Britain faces year of strike chaos if Sunak refuses to negotiate, says new TUC boss
Strike chaos could carry on throughout 2023 if the government refuses to negotiate over pay rises, the new leader of the Trades Union Congress (TUC) has warned.
Speaking to The Independent, Paul Nowak said voters will “punish” the Conservatives at the next general election unless Rishi Sunak changes his stance on public sector pay and ongoing industrial action.
“It will absolutely be an issue [at the 2024 general election],” he said.
“I don’t think any of this is inevitable,” Mr Nowak added. “There is something the government could do to stop strikes carrying on into the spring and summer of 2023 and beyond. And that’s to sit down and negotiate. Whether we see prolonged industrial action is down to the government.”
Confident public support will remain strong if strikes escalate next year, he added: “I think the government will pay the political price because I think the British public are pretty clear where the blame lies.”
Mr Nowak, who is taking over from Frances O’Grady as TUC general secretary, challenged the government to help end the “living standards nightmare”, saying British workers face a second decade of “lost pay” since the global financial crisis.
New TUC analysis shows that UK workers have lost an average of £20,000 in real wages since 2008 as a result of pay not keeping up with inflation. By 2025, the loss will total £24,000.
For some key workers in the public sector the squeeze on real earnings has been even worse, the organisation said. Its latest report found that nurses have lost £42,000 in real earnings since 2008.
Mr Nowak accused the government of “burying their heads in the sand” on low pay and “hiding” behind independent pay review bodies when it comes to public sector pay negotiations.
Health secretary Steve Barclay and other ministers have said the unions should now “look forward” to the pay review round in April 2023 rather than escalate industrial action in the weeks ahead.
But the TUC chief said: “The promise of more jam tomorrow – I don’t believe anyone believes the government. The energy bills, supermarkets and shops, rents and mortgages are up now and they need a real-terms pay increase now.”
Mr Nowak said Mr Sunak should know the value of negotiations over pay, given his talks with both the TUC and Confederation of British Industry to hammer out the furlough scheme during the Covid crisis. “He seems to have forgotten those lessons,” he said.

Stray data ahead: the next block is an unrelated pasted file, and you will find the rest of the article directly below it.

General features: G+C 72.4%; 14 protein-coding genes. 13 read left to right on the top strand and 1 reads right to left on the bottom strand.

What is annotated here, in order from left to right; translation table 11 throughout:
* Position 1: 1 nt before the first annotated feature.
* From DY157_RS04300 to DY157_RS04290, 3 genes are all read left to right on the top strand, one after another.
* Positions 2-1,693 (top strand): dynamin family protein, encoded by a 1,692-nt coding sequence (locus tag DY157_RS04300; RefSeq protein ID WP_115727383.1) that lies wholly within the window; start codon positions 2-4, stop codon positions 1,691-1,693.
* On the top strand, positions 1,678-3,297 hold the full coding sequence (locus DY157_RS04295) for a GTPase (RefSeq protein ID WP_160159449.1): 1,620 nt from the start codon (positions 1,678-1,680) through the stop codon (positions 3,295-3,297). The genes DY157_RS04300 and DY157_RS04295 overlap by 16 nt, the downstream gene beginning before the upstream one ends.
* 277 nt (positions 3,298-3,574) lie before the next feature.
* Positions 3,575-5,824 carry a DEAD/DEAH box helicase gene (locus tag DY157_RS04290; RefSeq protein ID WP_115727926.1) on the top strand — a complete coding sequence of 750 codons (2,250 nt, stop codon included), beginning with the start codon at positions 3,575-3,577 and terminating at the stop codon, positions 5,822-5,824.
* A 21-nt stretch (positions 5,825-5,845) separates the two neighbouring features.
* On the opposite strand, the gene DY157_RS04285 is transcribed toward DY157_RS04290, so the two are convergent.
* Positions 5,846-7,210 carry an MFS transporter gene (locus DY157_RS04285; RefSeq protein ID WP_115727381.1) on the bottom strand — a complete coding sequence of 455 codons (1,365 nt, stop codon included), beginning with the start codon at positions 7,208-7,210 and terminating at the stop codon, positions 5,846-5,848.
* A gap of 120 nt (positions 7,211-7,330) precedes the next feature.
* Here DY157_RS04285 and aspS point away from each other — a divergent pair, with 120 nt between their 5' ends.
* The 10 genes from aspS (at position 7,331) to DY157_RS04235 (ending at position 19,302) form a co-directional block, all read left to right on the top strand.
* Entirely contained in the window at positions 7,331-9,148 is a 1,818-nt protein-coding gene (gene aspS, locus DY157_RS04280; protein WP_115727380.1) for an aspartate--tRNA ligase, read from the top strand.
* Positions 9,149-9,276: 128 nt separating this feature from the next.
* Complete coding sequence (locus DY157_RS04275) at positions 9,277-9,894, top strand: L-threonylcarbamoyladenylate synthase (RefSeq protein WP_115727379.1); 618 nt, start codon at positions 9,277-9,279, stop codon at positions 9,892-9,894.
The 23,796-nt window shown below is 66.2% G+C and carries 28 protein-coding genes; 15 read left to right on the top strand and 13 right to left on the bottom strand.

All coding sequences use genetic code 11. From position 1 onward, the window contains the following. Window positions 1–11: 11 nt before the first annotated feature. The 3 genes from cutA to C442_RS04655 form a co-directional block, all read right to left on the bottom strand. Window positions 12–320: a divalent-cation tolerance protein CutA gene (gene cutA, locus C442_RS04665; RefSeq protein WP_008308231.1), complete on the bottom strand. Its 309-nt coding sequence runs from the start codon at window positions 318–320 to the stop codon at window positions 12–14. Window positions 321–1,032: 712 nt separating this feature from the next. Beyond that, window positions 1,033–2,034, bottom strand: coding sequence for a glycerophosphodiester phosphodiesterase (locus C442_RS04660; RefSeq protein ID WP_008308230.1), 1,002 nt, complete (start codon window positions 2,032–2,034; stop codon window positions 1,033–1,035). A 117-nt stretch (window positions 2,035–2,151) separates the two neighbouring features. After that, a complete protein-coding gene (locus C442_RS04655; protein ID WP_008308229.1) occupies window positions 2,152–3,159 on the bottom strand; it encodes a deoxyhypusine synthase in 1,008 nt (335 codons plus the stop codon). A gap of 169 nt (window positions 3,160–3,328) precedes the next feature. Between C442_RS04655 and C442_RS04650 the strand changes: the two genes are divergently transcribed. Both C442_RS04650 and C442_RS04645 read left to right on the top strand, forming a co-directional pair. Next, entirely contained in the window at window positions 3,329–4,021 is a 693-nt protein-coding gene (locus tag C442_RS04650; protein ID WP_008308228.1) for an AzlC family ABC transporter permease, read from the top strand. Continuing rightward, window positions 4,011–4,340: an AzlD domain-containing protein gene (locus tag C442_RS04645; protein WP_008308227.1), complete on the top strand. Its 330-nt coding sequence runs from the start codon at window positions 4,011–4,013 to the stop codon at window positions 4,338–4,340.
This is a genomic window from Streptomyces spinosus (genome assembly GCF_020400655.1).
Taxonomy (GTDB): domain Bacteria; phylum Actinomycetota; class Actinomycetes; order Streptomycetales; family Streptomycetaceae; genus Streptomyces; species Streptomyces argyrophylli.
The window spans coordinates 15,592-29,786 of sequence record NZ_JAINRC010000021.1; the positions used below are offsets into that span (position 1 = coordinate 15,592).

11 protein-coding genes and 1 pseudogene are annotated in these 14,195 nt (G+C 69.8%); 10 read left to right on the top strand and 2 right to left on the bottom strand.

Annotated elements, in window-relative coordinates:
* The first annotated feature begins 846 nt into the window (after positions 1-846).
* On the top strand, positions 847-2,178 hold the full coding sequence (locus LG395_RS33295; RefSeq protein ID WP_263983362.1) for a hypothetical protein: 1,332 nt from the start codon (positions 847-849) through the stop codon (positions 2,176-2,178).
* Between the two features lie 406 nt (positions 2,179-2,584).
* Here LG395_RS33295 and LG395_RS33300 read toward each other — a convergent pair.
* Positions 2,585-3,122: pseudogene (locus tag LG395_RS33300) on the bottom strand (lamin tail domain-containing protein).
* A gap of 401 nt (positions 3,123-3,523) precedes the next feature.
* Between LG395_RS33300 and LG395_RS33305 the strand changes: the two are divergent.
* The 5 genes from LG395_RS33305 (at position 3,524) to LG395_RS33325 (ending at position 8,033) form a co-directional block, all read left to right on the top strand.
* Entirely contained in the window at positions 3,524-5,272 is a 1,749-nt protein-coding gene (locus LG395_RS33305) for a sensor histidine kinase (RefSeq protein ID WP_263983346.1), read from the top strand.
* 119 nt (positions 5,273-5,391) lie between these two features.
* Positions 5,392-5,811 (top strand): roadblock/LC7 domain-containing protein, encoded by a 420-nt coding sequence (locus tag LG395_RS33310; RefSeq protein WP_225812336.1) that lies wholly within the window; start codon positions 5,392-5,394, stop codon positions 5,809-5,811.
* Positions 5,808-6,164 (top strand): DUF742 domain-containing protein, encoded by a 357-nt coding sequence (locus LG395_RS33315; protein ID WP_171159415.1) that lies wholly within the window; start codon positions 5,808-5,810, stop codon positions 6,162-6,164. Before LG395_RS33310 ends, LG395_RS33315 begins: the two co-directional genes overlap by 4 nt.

The union leader also warned that the independent pay review bodies were “in real danger of being discredited because the government is using them as a political shield”.
He suggested that the government should stop “feeding in” its own parameters for pay rises at the start of the process and be more honest about having the power to override recommended increases.
The TUC has also warned Mr Sunak to drop plans for anti-strike legislation in 2023. “The proposals undermine that right and make it no right at all. It’s an attack on a fundamental British liberty,” he said.
Ministers have suggested that the government could try to legislate to prevent workers in the NHS and other “critical infrastructure” from taking industrial action.
Downing Street is thought to be keen on plans to expand its transport strikes bill – which is aimed at enforcing a minimum level of service during strikes – to the NHS and other areas.
“It potentially puts the government in breach of international law, when you take the accumulative impact of all these restrictions on the right to strike,” said Mr Nowak. “We will be fighting those proposals politically and legally.”
Downing Street said on Wednesday that a “fair agreement” to end widespread strike action this winter could not involve double-digit pay rises for public sector workers. A No 10 spokesman claimed such salary increases would “embed inflation”.
The spokesman gave no indication as to whether the government believes a deal to end train strikes is close to being reached after the Daily Mail cited a source suggesting rail union and industry bosses are “nearly there”.
Nadine Rae, Transport Salaried Staffs’ Association (TSSA) organising director, also gave no indication a deal was close, but said the government could help end strike action if it allows employers to “freely negotiate” with others.
Meanwhile, Mark Serwotka, general secretary of the Public and Commercial Services Union (PCS) warned that “synchronised” strike action would “significantly escalate” from January.
Pointing to possible strikes by teachers, junior doctors and firefighters – all balloting for industrial action next month – the union boss told Sky News: “I think it is only a matter of time before all the unions recognise the government is the cause of these disputes … So they either negotiate, or I believe we will see the action escalate.”